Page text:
Many of my seemingly discrete mistakes—not leaning forward enough, failing to square my hips, moving too quickly out of a turn—were symptoms of a larger problem.

That one insightful observation helped me connect the dots in a way that lots of tactical feedback never could. More importantly, it gave me a lens through which to evaluate future mistakes.

It’s worth noting that the person who picked up on this tendency was a drop-in to class that day, and not a regular. Fresh perspectives are often helpful in spotting a problem’s root cause that those closer to the issue might miss.

How often does your product deliver good news?

In high school I babysat a sibling pair; the girl was around eight and her younger brother three or so. After hanging out with them for a couple of months, I noticed an interesting pattern of behavior.

The girl, let’s call her Mia, would come running to me with news that her brother, let’s call him Jack, had done something remarkable. These praiseworthy acts ranged from uttering a difficult word like “helicopter,” to walking down a flight of stairs unaided, to solving a tricky puzzle.

A simple story of a precocious toddler and his doting sister if it wasn’t for the fact that Mia’s recounting was often exaggerated, if not entirely made up. Jack never seemed able to repeat the feat with additional audience members. This didn’t deter Mia from retelling the stories to her parents when they came home, usually with more gusto than she had the first time.

I never fully understood the motivation behind Mia’s behavior until I picked up Robert Cialdini’s book, Influence. One of Cialdini’s key principles of influence is how much we like someone, which is determined by five things: attractiveness, similarity to ourselves, flattery, repeated contact in cooperative situations, and degree of positive association.

Positive association comes in many flavors: sensory (a scent reminds you of your mom’s perfume), temporal (you first met so-and-so during a particularly happy time in your life), spatial (you were standing at the corner of Perry and Hudson when you got the job offer), etc. A less salient type of positive association, and one that I imagine a lot of older siblings grasp early on, is to be the bearer of good news.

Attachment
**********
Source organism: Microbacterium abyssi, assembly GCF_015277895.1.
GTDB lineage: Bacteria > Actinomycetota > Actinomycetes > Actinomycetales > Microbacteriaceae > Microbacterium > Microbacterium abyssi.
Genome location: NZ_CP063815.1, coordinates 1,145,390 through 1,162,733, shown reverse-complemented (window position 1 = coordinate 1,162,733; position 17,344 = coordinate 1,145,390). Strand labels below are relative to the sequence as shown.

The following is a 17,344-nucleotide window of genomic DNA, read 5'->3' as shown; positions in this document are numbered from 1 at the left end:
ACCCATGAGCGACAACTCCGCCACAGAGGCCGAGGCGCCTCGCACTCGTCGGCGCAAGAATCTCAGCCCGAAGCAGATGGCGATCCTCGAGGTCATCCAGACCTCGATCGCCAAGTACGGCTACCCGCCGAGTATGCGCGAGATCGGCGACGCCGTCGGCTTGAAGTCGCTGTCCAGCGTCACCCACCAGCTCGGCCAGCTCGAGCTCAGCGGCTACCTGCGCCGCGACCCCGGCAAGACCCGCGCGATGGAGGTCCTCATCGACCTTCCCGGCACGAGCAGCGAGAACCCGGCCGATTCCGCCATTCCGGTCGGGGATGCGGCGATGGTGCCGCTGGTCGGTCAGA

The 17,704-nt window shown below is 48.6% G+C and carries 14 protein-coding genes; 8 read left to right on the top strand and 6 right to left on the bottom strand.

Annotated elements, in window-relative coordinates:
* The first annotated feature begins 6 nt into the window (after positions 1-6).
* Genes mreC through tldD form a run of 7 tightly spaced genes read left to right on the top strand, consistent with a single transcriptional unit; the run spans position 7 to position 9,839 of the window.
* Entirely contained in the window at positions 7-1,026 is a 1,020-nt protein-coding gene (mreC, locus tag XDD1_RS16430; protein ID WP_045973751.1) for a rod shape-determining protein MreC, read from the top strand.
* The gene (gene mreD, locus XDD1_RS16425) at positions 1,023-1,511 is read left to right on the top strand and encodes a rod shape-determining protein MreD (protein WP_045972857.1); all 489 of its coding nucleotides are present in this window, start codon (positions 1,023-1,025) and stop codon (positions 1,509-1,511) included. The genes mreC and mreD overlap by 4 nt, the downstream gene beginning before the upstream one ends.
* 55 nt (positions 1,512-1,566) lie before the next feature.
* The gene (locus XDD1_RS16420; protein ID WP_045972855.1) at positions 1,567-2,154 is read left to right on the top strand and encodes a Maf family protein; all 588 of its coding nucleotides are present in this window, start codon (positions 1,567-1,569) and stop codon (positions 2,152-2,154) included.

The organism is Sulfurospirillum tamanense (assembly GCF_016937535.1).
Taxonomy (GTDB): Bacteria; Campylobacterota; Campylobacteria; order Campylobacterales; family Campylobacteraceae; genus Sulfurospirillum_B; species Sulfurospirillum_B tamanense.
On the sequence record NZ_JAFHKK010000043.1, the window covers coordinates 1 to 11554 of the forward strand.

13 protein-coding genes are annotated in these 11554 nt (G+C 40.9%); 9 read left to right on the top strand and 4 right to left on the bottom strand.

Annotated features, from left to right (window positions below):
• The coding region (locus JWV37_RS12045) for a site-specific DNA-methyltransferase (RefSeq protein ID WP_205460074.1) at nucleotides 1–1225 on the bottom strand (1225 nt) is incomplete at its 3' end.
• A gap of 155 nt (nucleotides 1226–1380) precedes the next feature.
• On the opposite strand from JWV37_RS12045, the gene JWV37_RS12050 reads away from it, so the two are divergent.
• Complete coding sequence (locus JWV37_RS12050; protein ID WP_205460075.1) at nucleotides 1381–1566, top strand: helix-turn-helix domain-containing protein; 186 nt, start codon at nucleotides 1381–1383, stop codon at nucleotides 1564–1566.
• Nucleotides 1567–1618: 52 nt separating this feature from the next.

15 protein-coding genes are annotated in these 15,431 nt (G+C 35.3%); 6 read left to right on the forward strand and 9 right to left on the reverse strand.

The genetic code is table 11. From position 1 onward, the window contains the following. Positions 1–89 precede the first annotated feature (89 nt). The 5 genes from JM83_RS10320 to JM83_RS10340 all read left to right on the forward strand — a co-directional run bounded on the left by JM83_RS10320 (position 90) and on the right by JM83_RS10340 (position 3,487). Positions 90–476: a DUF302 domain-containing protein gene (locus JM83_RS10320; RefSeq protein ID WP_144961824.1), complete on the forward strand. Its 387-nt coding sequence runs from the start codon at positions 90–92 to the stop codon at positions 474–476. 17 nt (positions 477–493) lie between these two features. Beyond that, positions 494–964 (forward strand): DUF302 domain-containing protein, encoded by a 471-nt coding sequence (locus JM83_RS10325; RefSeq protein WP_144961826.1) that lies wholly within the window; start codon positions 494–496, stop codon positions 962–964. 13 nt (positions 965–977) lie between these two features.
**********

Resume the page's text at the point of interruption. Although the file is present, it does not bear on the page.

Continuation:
Like our tendency to shoot the unfortunate messenger who tells the King of battlefield defeat, we can’t help but project positive feelings on those who bring happy tidings. In Mia’s case, she had learned that a reliable way of earning goodwill and some of her parents’ increasingly divided attention was to play up her brother’s achievements.

As adults, this same impulse is at work when we brag about our successful friends, delay bad news longer than we should, and use the first-person to discuss sports victories (“We won last night”) versus the third-person when we suffer defeat (“The Seahawks lost”).

How can you take advantage of this dynamic when designing your product experience? Look for opportunities to be the bearer of good news, e.g., LinkedIn’s “Top 5% most viewed profiles in 2012” email; Zappos’ habit of expediting shipping times; Airbnb’s holiday card campaign that let hosts and guests send each other digital cheer.

Alternatively, you can replace an unpleasant association with a pleasant one. Take Uber as an example. If you’ve ever tried to hail a cab in the rain when you’re late for a meeting, you know the experience is exasperating at best and demoralizing at worst. The first time you try Uber, the convenience, control, and speed of it all stands in such stark contrast to previous memories that it feels like magic. And recreating this sense of magic is what brings you back to the app.

Or look at Dropbox. Many of us know the frustration of pouring hours into a presentation or group project only to encounter an “Upload failed” or attachment limit bounce back right at the moment when we’re ready to pack up and call it a day. Dropbox showed us that this process can and should be painless, if not even a touch whimsical.

Incentives to participate on Quora, Quibb, Medium, and Branch

In the past year, I’ve joined four content and publishing platforms—Quora, Quibb, Medium, and Branch. The first two have stuck. The other two haven’t (yet).

While each service is taking a different approach (Quibb, for example, is geared towards professional news), the shared emphasis on high quality content makes for an interesting comparison. A few of the differences I’ve observed so far and thoughts as to how they affect participation across the four platforms:

How easy is it for new users to get their feet wet?

Setting aside long-term visions for a moment, here’s the current atomic unit on each of the services:

  • Quora: question
  • Quibb: link
  • Medium: post
  • Branch: branch (topic of conversation)

The threshold for active contribution is much lower on Quora and Quibb than on Medium or Branch. Most of us can probably remember the last time a question popped into our heads that wasn’t easily answered by a quick search, or the last time we came across a thought-provoking news article. Asking a question and sharing a link are relatively straightforward and low risk actions.

Conversely, the activation energy required to write a post on Medium is high. Collections serve as thematic inspiration, but the site still caters to those of us who are writing-inclined to begin with. Their notes feature is a step in the right direction in terms of lowering the threshold for active participation.